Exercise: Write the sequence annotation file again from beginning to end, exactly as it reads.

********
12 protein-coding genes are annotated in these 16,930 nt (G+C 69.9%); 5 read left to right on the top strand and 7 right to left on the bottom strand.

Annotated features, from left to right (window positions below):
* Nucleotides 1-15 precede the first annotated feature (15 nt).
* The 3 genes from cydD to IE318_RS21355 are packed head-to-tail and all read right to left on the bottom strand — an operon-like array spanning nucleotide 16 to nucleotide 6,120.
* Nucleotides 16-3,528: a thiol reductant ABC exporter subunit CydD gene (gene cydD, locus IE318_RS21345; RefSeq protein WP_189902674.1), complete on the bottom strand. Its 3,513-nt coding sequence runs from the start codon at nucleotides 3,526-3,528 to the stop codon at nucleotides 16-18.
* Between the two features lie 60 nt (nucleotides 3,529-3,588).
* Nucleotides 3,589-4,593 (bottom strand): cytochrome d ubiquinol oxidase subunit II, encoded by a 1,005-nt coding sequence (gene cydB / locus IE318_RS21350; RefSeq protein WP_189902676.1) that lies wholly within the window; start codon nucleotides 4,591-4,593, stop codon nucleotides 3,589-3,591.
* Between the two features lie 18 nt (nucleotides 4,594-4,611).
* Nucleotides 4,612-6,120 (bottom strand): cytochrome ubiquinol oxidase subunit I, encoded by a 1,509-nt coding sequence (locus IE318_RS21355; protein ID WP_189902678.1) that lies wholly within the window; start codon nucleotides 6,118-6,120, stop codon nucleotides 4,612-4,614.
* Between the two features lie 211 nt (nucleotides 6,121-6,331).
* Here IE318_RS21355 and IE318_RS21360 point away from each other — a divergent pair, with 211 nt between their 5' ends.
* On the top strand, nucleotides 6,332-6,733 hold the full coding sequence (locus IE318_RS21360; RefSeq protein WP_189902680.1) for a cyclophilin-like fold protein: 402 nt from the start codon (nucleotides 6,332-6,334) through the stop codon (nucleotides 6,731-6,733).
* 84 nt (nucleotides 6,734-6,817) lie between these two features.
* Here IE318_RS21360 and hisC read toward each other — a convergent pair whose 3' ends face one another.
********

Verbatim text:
12 protein-coding genes are annotated in these 16,930 nt (G+C 69.9%); 5 read left to right on the top strand and 7 right to left on the bottom strand.

Annotated features, from left to right (window positions below):
* Nucleotides 1-15 precede the first annotated feature (15 nt).
* The 3 genes from cydD to IE318_RS21355 are packed head-to-tail and all read right to left on the bottom strand — an operon-like array spanning nucleotide 16 to nucleotide 6,120.
* Nucleotides 16-3,528: a thiol reductant ABC exporter subunit CydD gene (gene cydD, locus IE318_RS21345; RefSeq protein WP_189902674.1), complete on the bottom strand. Its 3,513-nt coding sequence runs from the start codon at nucleotides 3,526-3,528 to the stop codon at nucleotides 16-18.
* Between the two features lie 60 nt (nucleotides 3,529-3,588).
* Nucleotides 3,589-4,593 (bottom strand): cytochrome d ubiquinol oxidase subunit II, encoded by a 1,005-nt coding sequence (gene cydB / locus IE318_RS21350; RefSeq protein WP_189902676.1) that lies wholly within the window; start codon nucleotides 4,591-4,593, stop codon nucleotides 3,589-3,591.
* Between the two features lie 18 nt (nucleotides 4,594-4,611).
* Nucleotides 4,612-6,120 (bottom strand): cytochrome ubiquinol oxidase subunit I, encoded by a 1,509-nt coding sequence (locus IE318_RS21355; protein ID WP_189902678.1) that lies wholly within the window; start codon nucleotides 6,118-6,120, stop codon nucleotides 4,612-4,614.
* Between the two features lie 211 nt (nucleotides 6,121-6,331).
* Here IE318_RS21355 and IE318_RS21360 point away from each other — a divergent pair, with 211 nt between their 5' ends.
* On the top strand, nucleotides 6,332-6,733 hold the full coding sequence (locus IE318_RS21360; RefSeq protein WP_189902680.1) for a cyclophilin-like fold protein: 402 nt from the start codon (nucleotides 6,332-6,334) through the stop codon (nucleotides 6,731-6,733).
* 84 nt (nucleotides 6,734-6,817) lie between these two features.
* Here IE318_RS21360 and hisC read toward each other — a convergent pair whose 3' ends face one another.